How to rip jeans (without ruining them)

An ingenious way to salvage old favourites

How to rip your jeans
(Image credit: Rex)

An ingenious way to salvage old favourites

From celebrities such as Olivia Palermo and Heidi Klum pairing frayed jeans with the best designer handbags, to the street style stars renowned for their designer-heavy personal style turning distressed denim into an off-duty uniform, ripped jeans are having a resurgence - but the question is: how to rip jeans successfully without actually ruining them?

Hitting the shops in search of the perfect pair is always that easy and the problem with buying pre-distressed denim is that you don’t have a say in where the rips are and can accidentally end up with knee bulge (it’s a thing). We all have our preferences when it comes to placement, size, and scope of the tears, and where some people love big, airy gaping tears others prefer neat little rips on the thigh, or subtle scuffing around the pockets so surely the best solution is to find out how to rip jeans yourself and get it done as you want it?

The style of jeans you wear will also dictate how the distressing should unfold. When it comes to boyfriend jeans, the fully all-over distressed look looks best (à la Diane Kruger). Whereas with skinny jeans, small rips over the knees, or a little distressing elsewhere is best (see Heidi Klum for inspiration).

So, the best solution is to DIY-it.

But how to rip jeans like a pro?

(Image credit: Rex Features (Shutterstock))

Take trial runs

The golden rule of learning how to rip jeans? Well, before you grab your favourite MiH jeans and attack them with a nail scissors, hold fire: You’ll need to test it out on an old, less loved pair of jeans before the real work begins. You can even hit up your local charity shop for some old denim to practise on. Believe us, this step is essential.

(Image credit: Rex Features (Shutterstock))

Wash them out

For an authentically ‘aged’ appearance, and to rough up the fibres before your get started, give your jeans a couple of washes. If you add a little bleach to the wash this can help to break down the colour (just make sure you don’t throw anything else into the machine with them!).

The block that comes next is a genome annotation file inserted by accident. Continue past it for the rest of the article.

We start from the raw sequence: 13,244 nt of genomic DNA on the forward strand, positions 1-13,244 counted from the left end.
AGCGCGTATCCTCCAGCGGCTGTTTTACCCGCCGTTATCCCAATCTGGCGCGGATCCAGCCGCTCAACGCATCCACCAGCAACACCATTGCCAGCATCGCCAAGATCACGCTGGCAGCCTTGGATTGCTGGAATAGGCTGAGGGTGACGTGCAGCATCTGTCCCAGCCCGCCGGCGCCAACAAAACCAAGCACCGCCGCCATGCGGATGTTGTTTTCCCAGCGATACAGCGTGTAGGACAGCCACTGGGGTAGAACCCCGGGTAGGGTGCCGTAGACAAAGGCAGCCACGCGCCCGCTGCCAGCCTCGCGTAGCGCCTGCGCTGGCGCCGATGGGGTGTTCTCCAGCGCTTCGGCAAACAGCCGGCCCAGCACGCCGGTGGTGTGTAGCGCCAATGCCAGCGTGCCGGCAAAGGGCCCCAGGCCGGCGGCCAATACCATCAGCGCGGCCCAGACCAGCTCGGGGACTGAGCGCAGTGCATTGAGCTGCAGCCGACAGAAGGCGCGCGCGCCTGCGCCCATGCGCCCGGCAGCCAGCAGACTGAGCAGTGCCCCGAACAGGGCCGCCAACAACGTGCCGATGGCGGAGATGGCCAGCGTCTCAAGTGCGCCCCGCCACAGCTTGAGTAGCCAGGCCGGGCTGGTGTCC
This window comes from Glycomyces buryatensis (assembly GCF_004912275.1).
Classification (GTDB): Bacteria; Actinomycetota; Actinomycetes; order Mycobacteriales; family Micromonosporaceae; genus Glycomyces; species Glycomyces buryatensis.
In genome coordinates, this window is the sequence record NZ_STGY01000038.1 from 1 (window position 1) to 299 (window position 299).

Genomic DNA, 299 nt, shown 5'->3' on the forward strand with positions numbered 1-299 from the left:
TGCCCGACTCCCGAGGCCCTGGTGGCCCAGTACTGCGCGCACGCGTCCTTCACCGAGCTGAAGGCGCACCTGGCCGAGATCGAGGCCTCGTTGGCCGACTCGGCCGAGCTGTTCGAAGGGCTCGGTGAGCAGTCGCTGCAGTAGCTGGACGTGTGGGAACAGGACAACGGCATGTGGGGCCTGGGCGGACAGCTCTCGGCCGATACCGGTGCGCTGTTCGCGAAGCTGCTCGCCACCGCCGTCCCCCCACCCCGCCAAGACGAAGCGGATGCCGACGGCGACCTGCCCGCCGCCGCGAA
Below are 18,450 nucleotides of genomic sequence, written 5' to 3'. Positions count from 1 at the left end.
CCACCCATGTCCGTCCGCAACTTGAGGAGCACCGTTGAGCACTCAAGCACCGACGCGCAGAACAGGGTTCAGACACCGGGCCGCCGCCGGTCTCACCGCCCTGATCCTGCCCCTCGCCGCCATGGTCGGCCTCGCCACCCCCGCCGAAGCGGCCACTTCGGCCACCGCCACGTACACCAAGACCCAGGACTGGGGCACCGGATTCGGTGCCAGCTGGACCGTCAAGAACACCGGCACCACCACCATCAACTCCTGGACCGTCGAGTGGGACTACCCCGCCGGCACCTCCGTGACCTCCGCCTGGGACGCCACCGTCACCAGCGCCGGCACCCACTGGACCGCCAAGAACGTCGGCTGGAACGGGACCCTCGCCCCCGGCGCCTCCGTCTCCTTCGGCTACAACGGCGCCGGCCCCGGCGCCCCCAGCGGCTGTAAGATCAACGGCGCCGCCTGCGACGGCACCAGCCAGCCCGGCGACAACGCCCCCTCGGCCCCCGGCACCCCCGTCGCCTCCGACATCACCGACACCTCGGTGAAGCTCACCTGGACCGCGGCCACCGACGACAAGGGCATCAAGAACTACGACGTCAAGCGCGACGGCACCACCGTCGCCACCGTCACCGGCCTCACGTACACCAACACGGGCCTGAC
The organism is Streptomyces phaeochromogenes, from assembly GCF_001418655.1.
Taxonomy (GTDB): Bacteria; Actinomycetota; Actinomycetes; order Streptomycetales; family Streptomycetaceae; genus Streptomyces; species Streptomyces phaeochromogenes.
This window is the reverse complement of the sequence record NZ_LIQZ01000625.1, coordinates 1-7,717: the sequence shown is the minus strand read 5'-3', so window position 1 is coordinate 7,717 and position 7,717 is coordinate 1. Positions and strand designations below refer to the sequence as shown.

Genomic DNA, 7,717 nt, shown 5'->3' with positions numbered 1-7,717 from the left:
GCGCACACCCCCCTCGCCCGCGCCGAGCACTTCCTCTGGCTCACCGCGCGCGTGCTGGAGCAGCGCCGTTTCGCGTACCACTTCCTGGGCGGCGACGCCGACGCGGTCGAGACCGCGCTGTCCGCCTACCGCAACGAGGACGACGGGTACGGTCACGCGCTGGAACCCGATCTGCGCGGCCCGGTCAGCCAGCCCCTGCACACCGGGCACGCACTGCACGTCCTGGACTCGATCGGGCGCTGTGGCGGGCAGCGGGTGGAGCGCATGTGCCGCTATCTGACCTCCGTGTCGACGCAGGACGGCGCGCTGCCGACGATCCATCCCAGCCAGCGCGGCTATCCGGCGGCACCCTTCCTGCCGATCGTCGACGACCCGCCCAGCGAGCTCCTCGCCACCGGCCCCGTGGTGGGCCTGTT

(Image credit: Rex Features (Shutterstock))

Slip them on and mark them up

Put on your jeans, then grab a pen, chalk, safety pins or dress pins to mark up exactly where you want your rips and distressing to be. The density of the denim and it’s proximity to your skin will denote the best marker to use, we find chalk the most accident-proof. Next, lay them flat on the floor and if you’ve used chalk or a pen, go over the lines to make them easier to see.

(Image credit: Rex Features (Shutterstock))

Gather the necessary distressing tools

To ensure your jeans look as authentically ripped as possible, a cheese grater, steel wool, sandpaper and a pumice stone or foot file work best. To create holes, use a pair of small but sharp nail scissors; precision is key here. Wedge a piece of cardboard or a small wooden block inside the legs to protect the back of the jeans - this look is meant to be uncontrived so any symmetry will look obvious. We’re aiming for nonchalance.

(Image credit: Rex Features (Shutterstock))

The final details

Now for the slightly tricky part. Take your scissors (a penknife is also ideal as they are very precise) and use the edge (not the tip) to scrape down the length of the jeans horizontally in the areas that you want the rips to form. Stop when you start to see the white threads. Grab your tweezers and sporadically fray threads. If you want holes, cut the threads with your scissors or penknife. And finally, grab your grater, pumice stone or sandpaper again to rough up some other areas where you’d expect to see would be natural wear and tear; such as the ankles, a pocket or down the side.

Gillian Brett